Metro Weekly

Trump administration will push anti-gay “natural law” with new human rights panel

"Natural law" is frequently used by anti-LGBTQ organizations to justify discrimination

Donald Trump — Photo: Gage Skidmore

The Trump administration will push anti-gay “natural law” as part of a new State Department advisory panel.

The Commission on Unalienable Rights will offer Secretary of State Mike Pompeo “fresh thinking” on international human rights, according to a department release issued Thursday, Politico reports.

“The Commission will provide fresh thinking about human rights discourse where such discourse has departed from our nation’s founding principles of natural law and natural rights,” the release states.

However, the inclusion of “natural law” in the panel’s definition has led to alarm bells from activists, who fear it could be used to justify discriminating against LGBTQ people.

Natural law is a frequent buzzword of the religious right, used to imply (or outright state) that LGBTQ people go against the laws of nature — and thus God.

It has also cropped up in arguments against same-sex marriage, with conservatives branding heterosexual marriages “natural marriage.”

A bill in Tennessee introduced in February sought to overturn the Supreme Court’s same-sex marriage decision, with Republicans who sponsored the legislation arguing that Tennessee must “defend natural marriage between one man and one woman, regardless of any court decision to the contrary.”

Last year, Republicans in South Carolina introduced legislation that would have branded same-sex marriages as “parody marriage,” arguing that marriage between a man and a woman “arose out of the nature of things… [and] is natural, neutral, and noncontroversial, unlike parody forms of marriage.”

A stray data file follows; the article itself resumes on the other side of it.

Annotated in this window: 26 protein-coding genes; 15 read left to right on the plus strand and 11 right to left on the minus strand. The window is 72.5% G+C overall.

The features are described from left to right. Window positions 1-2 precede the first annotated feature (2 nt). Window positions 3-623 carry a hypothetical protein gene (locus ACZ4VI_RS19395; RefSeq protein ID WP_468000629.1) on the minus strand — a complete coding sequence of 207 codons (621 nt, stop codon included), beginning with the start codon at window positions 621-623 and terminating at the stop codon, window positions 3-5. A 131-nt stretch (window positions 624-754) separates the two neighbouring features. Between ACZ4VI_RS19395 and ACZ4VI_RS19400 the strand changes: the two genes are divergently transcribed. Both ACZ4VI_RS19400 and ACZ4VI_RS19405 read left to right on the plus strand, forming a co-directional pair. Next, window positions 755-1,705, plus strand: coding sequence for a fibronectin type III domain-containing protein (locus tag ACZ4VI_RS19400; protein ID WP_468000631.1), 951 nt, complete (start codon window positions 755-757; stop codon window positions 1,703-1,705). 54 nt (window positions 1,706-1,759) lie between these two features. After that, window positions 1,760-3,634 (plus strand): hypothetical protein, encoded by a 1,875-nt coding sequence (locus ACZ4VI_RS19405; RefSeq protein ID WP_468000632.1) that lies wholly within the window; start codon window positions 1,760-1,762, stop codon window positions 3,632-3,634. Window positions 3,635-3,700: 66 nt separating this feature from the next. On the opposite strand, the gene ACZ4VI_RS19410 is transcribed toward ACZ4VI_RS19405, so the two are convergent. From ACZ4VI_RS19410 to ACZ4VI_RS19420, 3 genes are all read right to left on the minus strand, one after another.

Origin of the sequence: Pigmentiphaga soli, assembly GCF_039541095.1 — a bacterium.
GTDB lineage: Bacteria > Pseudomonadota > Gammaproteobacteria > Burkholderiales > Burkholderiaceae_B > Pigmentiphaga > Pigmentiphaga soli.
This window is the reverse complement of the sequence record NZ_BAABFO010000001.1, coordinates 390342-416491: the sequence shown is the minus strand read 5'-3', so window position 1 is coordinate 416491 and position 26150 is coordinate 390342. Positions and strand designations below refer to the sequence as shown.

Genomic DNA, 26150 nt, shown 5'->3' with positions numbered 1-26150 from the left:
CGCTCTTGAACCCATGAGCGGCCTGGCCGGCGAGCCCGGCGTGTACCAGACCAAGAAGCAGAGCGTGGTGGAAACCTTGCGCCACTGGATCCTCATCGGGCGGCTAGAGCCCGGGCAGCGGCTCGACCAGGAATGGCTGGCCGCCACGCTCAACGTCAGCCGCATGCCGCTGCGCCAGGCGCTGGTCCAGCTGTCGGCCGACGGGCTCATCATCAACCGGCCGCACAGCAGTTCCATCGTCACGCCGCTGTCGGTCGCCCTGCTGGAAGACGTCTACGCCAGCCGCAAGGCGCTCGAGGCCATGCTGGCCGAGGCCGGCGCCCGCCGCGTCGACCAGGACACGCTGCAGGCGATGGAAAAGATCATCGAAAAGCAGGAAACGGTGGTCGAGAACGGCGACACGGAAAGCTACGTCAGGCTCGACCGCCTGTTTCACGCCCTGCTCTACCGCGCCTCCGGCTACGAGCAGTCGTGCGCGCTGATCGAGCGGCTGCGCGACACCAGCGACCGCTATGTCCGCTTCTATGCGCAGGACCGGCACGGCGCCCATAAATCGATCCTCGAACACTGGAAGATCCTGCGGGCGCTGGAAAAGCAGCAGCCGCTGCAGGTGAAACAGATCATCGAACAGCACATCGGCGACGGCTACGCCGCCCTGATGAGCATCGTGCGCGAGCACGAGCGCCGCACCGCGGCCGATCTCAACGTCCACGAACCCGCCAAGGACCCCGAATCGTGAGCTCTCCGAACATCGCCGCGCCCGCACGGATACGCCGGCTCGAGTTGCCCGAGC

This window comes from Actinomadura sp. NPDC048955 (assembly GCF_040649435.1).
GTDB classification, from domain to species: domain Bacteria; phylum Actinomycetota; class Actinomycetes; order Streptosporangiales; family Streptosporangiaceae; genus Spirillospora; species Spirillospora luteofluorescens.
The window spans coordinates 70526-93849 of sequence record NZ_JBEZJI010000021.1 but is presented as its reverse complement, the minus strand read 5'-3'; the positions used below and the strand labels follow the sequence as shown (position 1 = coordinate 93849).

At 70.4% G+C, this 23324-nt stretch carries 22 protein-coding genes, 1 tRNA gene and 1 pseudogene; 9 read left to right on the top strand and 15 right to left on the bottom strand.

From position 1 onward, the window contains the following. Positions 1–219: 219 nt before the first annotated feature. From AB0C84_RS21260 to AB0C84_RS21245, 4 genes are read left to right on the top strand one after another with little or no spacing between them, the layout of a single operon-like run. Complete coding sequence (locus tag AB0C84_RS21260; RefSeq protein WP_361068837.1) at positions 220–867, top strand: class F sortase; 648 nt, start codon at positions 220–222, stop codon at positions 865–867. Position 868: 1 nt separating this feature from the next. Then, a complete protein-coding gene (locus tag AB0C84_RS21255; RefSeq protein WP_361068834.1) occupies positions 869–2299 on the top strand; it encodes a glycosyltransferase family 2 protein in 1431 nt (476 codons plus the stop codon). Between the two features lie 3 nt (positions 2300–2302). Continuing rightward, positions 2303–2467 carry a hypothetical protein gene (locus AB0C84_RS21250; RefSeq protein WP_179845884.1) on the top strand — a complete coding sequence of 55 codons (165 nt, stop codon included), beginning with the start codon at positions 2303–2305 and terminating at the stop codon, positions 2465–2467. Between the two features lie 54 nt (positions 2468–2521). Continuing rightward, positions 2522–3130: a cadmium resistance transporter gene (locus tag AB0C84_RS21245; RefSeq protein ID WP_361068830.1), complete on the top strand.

Speaking to reporters Thursday, Pompeo said the new panel would look at how the department “[connects] up what it is we’re trying to achieve throughout the world, and how do we make sure that we have a solid definition of human rights upon which to tell all our diplomats around the world.”

Pompeo said that the panel was separate from the State Department’s Bureau of Democracy, Human Rights and Labor.

“But it is deeply connected to the work that not only DRL does but that the entire State Department does around the world,” Pompeo added.

However, Politico’s Nahal Toosi tweeted that a DRL official said the bureau was “not told about these plans ahead of time.”

The ACLU told Pompeo to keep his “hands off our human rights,” in a tweet.

“It’s very troubling that an administration that violates our basic rights daily is planning to create an advisory commission to redefine international human rights,” ACLU said.

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